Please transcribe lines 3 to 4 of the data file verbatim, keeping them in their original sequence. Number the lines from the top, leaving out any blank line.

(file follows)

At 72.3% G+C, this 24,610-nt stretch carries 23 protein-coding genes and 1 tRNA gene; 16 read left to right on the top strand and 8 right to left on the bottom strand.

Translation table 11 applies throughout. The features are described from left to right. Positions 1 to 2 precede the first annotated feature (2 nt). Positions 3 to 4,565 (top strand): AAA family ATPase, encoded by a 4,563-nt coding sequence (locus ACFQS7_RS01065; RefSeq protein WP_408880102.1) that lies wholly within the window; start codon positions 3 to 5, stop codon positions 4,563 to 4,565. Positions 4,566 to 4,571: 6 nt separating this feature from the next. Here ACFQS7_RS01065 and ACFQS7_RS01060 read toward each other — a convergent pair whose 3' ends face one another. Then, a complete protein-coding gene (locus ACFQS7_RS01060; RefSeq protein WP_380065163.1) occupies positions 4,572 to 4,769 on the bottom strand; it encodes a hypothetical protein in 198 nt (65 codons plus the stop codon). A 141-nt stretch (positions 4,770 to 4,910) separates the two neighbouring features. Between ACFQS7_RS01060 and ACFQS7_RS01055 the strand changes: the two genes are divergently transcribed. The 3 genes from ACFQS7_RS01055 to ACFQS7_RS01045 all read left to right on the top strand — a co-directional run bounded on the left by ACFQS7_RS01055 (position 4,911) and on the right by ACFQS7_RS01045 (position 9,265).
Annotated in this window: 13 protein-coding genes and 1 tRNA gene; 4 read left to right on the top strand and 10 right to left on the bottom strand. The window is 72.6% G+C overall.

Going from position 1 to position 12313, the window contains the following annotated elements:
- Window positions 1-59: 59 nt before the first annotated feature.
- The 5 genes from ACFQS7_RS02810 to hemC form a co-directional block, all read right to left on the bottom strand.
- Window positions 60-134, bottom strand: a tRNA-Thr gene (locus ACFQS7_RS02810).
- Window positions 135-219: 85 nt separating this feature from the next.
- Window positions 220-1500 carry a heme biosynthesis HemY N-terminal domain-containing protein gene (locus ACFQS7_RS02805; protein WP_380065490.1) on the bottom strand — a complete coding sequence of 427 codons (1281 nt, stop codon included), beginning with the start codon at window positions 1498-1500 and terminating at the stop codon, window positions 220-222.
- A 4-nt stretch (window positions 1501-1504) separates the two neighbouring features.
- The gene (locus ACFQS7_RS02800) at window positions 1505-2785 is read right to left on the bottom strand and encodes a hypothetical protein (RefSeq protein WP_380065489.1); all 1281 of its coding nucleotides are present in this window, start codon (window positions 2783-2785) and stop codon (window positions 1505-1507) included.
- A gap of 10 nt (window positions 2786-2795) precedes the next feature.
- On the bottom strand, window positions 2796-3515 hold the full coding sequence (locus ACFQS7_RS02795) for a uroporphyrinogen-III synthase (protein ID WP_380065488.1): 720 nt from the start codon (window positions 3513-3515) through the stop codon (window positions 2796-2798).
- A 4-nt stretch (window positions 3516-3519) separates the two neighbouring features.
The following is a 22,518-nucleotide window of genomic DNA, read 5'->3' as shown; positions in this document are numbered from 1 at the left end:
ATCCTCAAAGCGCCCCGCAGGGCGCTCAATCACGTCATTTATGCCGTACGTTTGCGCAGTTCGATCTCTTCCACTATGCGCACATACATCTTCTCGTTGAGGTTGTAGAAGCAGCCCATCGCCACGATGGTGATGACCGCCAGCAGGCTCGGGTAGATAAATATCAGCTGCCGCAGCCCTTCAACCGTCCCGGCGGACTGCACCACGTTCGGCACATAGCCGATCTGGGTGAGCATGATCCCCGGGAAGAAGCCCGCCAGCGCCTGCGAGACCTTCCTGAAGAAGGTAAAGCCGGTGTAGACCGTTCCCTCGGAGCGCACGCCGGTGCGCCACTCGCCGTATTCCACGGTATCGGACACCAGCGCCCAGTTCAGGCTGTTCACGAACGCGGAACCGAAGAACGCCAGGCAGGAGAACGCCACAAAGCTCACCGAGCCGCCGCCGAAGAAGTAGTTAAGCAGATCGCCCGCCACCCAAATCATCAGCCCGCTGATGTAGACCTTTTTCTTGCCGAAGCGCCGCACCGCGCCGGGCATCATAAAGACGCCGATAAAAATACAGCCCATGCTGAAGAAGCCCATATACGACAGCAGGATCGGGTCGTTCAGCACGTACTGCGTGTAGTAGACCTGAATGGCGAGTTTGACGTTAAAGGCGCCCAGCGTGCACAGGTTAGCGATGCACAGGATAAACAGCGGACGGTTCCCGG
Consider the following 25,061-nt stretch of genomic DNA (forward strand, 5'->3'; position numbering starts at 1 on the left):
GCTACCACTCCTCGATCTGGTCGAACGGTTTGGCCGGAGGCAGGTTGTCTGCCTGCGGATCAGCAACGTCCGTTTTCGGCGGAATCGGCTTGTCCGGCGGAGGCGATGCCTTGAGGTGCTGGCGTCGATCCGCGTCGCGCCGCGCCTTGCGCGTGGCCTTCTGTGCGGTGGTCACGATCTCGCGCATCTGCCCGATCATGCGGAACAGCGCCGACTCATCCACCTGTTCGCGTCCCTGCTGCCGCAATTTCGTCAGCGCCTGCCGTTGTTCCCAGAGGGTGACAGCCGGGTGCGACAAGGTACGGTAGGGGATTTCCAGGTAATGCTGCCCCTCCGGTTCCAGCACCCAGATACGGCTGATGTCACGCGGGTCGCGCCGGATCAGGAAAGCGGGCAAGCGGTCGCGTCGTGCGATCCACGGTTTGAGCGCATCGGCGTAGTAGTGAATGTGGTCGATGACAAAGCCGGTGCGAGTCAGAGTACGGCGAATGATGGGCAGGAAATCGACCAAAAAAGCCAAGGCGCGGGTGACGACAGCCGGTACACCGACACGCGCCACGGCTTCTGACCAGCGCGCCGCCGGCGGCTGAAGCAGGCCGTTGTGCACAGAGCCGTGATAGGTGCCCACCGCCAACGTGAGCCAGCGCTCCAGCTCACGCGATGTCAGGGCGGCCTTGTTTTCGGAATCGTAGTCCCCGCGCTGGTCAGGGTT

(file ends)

Annotated in this window: 13 protein-coding genes and 1 tRNA gene; 4 read left to right on the top strand and 10 right to left on the bottom strand. The window is 72.6% G+C overall.

Going from position 1 to position 12313, the window contains the following annotated elements: